Against my better judgement I opened the course this morning. I was surprised at how dry and firm some areas were after the 2.44' of rain last night. Clearly the frost has broken in some areas. Unfortunately the areas it has not is the mostly greens and bunkers. They were saturated and had standing water on and in them respectively. So we are open for play for the first time in 2018 albeit walkers only and on temporary greens.

7 green bunker

8 approach

Practice bunker and putting green

4 fairway puddle has shrunk tremendously from earlier in the week 

It has been very windy all morning with some sun but not much. the forecast is for temperatures to plummet to below freezing so any moisture around will lock up yet again. Hopefully the remaining frost in the ground breaks and the turf can dry and firm up before that happens. Otherwise we will be on this cycle again when the temps climb back up.

Frost just won't break

a quick update for all you frustrated golfers missing this warm spell. All greens are clear of ice and snow now finally. The third and fourth greens being our last hold outs. Of course there is a ton of ice in the swale behind three. The issue is the frost has not melted. The top 1-2 inches is saturated and it is frozen below that. I have heard estimates of 20-30 inches of frost built up in that open cold spell. The roads and paths were soup yesterday and today have dried up some. The turf was mostly still frozen yesterday and is soup today. Patience is a virtue but golfers rarely aspire towards virtuosity. All I can say is eventually we will either thaw out or freeze solid and maybe be able to get back out there. The easy visual proof I can give you are the tire tracks we are putting in the edges while trying to clean up the course from all the storms and the puddles everywhere. But who want to look at the same puddles getting ever smaller? Instead I took a couple of bunkers that are not draining because of the frost. No better proof.

3 fwy bunker

4 fwy bunker

Dancing on the edge

There are many issues to face when growing plants for a living. Mostly they revolve around weather extremes: too wet/dry, cold/hot, wind, sun; you get the idea. I have discussed Winterkill a number of times in these pages. It is a catch all term we use to describe when plants die during winter. There are many forms such as desiccation. Twitter was filled with people talking about watering dormant grass in the middle areas of the country because it was so dry a few weeks back. That is a headache I am happy I have never faced. Our issues here are usually too much water in the winter. Another form of death is crown hydration. The crown is where the shoots and roots originate and hopefully is just below the soil surface. If the ground becomes saturated then freezes repeatedly this can disrupt the plants antifreeze and abilities to fight off the stresses of cold. Ever freeze a vegetable and when it thaws it becomes a soggy mess? That is the biggest issue we are facing right now. The rain on frozen ground settled in low spots mostly and formed ice. Now as this ice melts if temps drop at night all that free moisture re-freezes. The following pictures show some of the trouble spots on the course:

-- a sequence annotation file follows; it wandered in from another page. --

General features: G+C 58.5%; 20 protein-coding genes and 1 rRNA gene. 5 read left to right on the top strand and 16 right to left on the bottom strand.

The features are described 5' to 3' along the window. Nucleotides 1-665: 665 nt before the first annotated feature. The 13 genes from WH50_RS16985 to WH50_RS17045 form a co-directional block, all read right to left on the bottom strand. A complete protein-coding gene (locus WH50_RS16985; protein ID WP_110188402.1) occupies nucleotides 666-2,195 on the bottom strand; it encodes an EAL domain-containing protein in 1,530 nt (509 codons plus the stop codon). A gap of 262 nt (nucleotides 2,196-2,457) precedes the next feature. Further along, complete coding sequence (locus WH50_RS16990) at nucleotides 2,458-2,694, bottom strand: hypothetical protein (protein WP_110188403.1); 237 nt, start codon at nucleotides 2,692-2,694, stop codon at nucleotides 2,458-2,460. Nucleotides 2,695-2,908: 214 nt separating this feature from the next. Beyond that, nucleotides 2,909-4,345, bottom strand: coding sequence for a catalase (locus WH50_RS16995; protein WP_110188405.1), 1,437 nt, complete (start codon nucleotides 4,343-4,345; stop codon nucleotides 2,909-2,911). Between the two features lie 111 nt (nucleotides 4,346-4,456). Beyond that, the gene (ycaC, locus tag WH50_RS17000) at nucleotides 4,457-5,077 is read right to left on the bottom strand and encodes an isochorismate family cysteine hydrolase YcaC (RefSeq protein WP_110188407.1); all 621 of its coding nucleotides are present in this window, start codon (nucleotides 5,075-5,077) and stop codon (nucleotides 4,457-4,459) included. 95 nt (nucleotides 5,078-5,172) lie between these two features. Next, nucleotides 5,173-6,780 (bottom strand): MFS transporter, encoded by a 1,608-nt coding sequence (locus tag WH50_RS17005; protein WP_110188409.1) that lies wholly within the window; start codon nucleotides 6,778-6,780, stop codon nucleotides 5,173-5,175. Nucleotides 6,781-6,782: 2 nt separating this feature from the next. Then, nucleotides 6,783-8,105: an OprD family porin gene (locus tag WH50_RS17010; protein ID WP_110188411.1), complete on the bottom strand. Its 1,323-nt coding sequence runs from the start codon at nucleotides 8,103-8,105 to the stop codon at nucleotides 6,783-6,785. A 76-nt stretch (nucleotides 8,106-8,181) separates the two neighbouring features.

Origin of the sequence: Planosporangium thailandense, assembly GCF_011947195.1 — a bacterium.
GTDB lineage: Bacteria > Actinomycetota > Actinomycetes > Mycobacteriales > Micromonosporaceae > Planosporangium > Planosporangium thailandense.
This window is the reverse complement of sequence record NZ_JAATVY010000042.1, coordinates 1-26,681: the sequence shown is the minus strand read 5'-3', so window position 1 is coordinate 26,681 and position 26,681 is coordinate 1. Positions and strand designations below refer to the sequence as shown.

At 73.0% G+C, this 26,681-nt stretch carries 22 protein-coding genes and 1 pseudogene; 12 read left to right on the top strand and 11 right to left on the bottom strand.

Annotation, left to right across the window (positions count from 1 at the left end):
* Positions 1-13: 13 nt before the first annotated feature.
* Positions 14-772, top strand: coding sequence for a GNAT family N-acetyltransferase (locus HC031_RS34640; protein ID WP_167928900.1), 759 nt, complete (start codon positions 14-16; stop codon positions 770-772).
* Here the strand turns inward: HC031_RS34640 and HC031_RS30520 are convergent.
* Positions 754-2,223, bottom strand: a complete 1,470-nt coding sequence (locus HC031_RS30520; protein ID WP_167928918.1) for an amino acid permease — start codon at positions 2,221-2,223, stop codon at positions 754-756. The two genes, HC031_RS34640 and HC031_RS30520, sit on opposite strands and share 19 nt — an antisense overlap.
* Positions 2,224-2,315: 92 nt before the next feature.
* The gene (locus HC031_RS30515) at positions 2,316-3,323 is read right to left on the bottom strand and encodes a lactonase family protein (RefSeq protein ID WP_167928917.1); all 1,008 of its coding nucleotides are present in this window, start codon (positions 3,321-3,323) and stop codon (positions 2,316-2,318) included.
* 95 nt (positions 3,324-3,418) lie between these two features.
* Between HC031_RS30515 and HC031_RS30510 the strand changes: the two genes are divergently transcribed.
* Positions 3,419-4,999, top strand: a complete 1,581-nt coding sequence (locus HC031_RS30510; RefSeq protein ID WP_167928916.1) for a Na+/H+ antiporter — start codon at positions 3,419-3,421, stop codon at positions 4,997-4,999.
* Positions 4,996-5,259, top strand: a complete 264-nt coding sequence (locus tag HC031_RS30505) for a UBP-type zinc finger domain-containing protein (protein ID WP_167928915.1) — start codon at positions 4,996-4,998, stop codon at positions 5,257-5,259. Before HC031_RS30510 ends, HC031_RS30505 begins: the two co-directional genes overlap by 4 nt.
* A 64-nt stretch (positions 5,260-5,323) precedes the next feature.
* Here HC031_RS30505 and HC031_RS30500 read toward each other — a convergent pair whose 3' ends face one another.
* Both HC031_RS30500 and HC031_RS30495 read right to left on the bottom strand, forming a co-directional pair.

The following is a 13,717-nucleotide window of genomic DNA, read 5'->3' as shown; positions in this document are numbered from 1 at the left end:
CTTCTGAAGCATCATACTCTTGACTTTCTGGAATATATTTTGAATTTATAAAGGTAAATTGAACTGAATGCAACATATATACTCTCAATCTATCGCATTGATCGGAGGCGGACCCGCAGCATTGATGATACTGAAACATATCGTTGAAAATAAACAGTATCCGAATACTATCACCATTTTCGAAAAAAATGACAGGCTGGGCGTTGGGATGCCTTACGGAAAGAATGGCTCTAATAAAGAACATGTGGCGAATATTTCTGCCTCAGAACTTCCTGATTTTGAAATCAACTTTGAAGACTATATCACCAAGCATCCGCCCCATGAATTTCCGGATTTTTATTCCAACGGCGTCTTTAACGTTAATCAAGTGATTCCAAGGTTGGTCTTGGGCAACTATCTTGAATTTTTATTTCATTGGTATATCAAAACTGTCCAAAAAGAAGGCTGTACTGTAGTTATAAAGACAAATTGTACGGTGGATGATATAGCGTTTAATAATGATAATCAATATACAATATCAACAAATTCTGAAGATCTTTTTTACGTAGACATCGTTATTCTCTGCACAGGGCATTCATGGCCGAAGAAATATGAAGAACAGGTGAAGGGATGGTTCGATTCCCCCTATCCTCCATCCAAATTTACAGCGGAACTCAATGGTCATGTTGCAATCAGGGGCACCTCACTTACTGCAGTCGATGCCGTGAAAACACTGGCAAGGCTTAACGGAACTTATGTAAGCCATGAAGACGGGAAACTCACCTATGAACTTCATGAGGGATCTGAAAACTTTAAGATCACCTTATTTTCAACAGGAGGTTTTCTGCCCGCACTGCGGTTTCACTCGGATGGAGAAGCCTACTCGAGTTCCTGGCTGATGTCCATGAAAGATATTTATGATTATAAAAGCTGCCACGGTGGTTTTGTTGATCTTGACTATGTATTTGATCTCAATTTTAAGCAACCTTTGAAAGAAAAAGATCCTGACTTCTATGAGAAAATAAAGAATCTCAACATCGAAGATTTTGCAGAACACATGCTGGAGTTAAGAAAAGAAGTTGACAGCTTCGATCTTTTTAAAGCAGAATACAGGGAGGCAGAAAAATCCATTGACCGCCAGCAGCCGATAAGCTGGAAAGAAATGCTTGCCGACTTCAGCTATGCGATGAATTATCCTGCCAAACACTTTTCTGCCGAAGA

5 green low spot in middle

2 green saturated in afternoon then frozen solid again at night

8 green melting but saturated in dark areas
We are heading into a warming trend for a few days with night temps staying above freezing so we should lose the frost in the ground and the ice on the surface. The forecast is for torrential rains Saturday and then back to below freezing again, so we may be back to the same cycle. That repeated cycle of freeze thaw is flirting with disaster and dancing on the edge. This graphic is from Twitter and explains why we will not be open until the frost is completely gone:

Play for us this time of year is the 4 F's: Frost Free or Fully Frozen
During the melting it is too soft to do much on the course. Many greens are full of debris and will need to be cleaned up before we can open them. We cannot get on them until they are firm. otherwise we will be the one's doing the damage in the picture below. I say all this because I had to ask a golfer to leave the property yesterday. Just because it is 40 degrees does not mean we are open. I have more sympathy than any Greenkeeper I know when it comes to allowing winter play on greens, but I have to think of the overall health over a golfer's boredom.

3 green
This was 12/20/17 8:28 am during the last thaw. The golfer was already on 5 tee before I caught up to them. Frost in green but surface thawing exactly the situation in the graphic above. The closed sign blew down. Yesterday the golfer didn't even notice there are no pins on the course. This blog was created to educate. Hard to accomplish when people are unwilling to learn or do not have any common sense. We may yet be able to open this week but I cannot predict how fast the frost will come out of the ground. All the boredom and eagerness to be out playing will not change that or speed it up. Trust that I will let you out there as soon as I can. If you want to be outside enjoying the weather and want to be here and help, come on out we could always use the help cleaning up debris from storms.

11:15AM 1/9/18